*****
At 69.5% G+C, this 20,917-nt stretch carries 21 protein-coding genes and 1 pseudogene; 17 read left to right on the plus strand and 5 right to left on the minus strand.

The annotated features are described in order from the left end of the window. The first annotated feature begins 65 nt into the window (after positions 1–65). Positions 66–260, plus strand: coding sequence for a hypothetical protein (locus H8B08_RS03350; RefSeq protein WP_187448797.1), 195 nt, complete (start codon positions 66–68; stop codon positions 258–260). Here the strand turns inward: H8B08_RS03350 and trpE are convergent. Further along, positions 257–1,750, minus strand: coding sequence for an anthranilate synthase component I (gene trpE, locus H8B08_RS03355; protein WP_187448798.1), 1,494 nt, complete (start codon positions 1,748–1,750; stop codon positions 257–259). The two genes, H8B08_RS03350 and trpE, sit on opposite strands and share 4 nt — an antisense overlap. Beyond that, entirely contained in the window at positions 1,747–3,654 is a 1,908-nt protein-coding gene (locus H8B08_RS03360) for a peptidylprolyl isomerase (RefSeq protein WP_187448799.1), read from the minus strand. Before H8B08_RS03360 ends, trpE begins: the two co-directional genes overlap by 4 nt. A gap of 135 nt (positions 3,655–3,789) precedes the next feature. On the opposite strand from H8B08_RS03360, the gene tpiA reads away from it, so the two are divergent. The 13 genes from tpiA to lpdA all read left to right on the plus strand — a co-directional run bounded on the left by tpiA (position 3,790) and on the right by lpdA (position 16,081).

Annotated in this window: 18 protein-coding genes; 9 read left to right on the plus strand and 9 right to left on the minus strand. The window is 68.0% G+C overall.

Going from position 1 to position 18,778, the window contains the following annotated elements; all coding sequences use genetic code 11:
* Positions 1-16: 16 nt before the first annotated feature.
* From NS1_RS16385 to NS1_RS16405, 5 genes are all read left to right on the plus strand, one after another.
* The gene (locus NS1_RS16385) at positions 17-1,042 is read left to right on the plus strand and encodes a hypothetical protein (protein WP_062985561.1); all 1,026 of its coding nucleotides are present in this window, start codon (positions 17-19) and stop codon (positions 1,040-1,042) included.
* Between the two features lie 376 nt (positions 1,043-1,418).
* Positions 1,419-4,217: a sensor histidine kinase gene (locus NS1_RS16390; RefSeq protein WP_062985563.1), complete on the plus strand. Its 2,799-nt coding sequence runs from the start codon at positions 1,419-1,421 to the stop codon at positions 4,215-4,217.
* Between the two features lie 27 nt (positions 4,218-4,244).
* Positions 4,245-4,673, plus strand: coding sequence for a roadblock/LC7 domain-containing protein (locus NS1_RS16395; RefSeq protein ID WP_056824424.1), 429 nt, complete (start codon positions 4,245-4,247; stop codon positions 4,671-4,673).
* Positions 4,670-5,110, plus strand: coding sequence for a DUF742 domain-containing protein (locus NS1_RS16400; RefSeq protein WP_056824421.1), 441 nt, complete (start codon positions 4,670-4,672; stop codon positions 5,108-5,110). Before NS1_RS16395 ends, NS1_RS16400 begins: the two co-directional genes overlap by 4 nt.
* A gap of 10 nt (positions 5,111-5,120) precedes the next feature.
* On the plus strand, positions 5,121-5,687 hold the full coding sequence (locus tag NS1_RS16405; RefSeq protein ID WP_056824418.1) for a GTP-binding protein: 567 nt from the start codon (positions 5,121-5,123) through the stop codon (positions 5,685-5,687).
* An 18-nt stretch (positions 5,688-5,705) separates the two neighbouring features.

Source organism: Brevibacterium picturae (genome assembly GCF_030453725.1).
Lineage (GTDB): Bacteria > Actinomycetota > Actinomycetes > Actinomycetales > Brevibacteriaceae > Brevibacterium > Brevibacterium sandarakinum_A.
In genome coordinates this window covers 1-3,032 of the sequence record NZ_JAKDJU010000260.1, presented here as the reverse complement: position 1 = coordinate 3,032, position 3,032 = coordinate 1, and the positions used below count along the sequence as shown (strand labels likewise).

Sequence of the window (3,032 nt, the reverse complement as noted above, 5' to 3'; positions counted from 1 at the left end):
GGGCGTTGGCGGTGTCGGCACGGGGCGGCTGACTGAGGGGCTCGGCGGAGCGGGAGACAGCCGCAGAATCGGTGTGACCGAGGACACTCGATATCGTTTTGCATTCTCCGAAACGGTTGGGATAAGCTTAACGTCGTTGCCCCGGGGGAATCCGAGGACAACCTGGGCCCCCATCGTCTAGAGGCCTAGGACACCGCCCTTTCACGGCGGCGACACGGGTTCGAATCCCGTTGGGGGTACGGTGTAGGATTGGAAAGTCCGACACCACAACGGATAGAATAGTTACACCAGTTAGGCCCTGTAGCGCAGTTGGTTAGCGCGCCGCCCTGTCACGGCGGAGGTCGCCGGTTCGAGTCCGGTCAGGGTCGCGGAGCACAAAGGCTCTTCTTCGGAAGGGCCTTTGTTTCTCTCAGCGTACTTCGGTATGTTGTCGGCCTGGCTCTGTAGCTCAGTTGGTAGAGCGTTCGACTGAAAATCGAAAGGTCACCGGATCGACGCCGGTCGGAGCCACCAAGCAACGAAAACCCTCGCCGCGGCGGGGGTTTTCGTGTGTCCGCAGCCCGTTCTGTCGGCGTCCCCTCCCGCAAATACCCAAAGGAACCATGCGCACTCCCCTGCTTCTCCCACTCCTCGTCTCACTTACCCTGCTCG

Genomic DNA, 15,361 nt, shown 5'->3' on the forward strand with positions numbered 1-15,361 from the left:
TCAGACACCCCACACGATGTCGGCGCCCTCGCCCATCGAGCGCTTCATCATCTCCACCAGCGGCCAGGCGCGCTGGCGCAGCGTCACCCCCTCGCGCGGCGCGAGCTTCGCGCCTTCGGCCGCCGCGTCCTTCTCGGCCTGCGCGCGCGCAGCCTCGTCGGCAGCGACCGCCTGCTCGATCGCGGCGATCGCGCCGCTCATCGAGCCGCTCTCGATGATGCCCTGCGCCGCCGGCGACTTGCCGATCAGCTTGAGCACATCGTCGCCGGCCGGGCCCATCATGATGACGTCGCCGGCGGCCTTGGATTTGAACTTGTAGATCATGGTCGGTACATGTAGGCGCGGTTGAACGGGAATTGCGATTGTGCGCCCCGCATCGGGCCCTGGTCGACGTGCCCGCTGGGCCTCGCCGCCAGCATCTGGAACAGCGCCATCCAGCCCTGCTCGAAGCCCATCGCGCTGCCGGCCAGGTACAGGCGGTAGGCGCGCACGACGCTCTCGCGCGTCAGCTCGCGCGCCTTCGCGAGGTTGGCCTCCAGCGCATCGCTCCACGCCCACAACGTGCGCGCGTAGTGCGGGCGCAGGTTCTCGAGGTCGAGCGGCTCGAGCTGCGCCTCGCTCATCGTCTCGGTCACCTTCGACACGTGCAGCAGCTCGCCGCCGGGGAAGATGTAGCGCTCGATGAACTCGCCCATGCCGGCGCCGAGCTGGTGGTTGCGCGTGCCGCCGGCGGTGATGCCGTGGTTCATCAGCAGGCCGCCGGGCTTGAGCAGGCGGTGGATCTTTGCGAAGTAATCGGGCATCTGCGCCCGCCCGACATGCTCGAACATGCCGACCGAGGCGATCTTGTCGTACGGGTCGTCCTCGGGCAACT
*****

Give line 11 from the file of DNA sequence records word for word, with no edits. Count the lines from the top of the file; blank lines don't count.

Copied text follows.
* Positions 4,245-4,673, plus strand: coding sequence for a roadblock/LC7 domain-containing protein (locus NS1_RS16395; RefSeq protein ID WP_056824424.1), 429 nt, complete (start codon positions 4,245-4,247; stop codon positions 4,671-4,673).